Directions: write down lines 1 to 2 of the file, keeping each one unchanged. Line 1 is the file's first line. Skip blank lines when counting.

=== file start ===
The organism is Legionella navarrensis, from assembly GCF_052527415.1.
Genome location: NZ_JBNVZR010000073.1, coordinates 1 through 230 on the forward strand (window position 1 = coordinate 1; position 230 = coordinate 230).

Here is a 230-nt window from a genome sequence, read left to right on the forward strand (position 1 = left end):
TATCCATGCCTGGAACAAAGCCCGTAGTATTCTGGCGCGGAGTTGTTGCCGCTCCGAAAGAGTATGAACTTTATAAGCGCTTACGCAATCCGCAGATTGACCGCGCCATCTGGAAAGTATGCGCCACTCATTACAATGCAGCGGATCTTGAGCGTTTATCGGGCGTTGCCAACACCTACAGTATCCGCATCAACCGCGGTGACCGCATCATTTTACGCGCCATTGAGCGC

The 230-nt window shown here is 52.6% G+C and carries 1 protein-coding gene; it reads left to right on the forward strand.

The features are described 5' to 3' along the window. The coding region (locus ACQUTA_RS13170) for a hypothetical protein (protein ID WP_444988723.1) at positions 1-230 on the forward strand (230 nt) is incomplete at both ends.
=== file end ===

The organism is Legionella navarrensis, from assembly GCF_052527415.1.
Genome location: NZ_JBNVZR010000073.1, coordinates 1 through 230 on the forward strand (window position 1 = coordinate 1; position 230 = coordinate 230).